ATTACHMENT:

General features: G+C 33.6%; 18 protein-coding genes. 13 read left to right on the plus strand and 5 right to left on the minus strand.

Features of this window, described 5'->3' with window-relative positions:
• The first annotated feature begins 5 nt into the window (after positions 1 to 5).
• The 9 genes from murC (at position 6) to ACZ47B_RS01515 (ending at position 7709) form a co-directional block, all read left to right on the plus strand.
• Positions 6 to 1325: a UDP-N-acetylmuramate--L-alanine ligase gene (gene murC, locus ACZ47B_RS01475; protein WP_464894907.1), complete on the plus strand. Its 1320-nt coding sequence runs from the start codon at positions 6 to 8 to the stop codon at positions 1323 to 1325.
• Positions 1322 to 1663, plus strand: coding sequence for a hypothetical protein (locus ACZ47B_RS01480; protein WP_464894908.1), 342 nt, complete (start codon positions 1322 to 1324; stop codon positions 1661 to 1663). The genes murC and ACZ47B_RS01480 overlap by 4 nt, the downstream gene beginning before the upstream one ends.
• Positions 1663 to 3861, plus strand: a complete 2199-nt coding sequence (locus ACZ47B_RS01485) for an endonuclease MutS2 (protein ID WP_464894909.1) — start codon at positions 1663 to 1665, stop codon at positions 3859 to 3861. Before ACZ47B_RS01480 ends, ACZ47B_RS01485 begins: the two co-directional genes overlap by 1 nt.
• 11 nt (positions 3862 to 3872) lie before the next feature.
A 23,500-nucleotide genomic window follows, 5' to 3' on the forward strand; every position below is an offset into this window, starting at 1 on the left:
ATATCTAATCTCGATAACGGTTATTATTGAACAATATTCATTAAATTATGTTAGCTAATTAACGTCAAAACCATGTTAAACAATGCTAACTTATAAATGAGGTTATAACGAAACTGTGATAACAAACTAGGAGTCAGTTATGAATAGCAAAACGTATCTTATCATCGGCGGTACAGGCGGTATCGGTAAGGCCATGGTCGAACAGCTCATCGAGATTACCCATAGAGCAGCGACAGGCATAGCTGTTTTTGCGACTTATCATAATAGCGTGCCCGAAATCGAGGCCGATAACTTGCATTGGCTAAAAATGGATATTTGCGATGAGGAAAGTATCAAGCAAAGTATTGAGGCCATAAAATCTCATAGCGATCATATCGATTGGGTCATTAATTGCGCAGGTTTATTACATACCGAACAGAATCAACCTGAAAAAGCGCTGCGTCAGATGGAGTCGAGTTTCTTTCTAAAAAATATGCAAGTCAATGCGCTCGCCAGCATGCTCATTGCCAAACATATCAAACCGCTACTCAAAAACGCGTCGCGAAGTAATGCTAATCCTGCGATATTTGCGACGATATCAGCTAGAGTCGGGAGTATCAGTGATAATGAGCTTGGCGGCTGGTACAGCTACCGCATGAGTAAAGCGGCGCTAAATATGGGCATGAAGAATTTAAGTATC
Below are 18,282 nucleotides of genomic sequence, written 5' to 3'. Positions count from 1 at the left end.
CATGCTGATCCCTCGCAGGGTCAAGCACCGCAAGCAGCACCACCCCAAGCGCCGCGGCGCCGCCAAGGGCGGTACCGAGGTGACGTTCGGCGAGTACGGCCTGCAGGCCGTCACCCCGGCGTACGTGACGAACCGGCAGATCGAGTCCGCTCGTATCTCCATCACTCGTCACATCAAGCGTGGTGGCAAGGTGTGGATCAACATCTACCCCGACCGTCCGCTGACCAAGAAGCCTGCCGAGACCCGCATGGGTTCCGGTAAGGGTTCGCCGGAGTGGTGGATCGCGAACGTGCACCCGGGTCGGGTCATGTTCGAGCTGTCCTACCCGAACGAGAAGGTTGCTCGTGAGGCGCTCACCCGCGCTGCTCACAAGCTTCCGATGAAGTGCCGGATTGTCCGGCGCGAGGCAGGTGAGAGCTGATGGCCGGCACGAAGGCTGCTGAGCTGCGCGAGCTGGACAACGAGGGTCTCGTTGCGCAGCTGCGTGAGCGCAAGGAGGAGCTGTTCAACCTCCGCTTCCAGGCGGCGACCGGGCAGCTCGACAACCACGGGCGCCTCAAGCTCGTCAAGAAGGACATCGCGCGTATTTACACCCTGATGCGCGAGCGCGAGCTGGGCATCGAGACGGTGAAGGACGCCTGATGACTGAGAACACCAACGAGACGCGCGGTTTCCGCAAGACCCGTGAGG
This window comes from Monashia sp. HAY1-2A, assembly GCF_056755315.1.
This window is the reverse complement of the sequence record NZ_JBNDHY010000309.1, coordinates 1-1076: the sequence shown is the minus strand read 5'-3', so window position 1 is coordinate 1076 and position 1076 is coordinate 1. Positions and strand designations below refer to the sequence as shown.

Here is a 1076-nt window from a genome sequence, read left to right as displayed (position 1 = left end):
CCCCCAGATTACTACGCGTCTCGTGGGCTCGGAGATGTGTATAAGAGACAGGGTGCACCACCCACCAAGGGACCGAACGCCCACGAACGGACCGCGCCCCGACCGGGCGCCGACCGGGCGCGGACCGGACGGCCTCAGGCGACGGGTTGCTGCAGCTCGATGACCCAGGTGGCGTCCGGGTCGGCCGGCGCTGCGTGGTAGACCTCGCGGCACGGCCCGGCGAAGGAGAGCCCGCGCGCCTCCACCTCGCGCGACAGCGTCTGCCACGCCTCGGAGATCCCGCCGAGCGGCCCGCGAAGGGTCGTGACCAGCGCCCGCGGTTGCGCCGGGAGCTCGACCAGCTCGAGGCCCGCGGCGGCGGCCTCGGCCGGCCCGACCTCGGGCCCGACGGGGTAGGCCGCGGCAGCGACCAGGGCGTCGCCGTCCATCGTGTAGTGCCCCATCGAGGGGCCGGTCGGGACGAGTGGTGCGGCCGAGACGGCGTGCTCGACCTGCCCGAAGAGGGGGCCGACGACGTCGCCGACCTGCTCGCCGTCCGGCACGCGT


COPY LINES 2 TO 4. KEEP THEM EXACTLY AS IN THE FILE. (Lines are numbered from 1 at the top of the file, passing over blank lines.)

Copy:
Features of this window, described 5'->3' with window-relative positions:
• The first annotated feature begins 5 nt into the window (after positions 1 to 5).
• The 9 genes from murC (at position 6) to ACZ47B_RS01515 (ending at position 7709) form a co-directional block, all read left to right on the plus strand.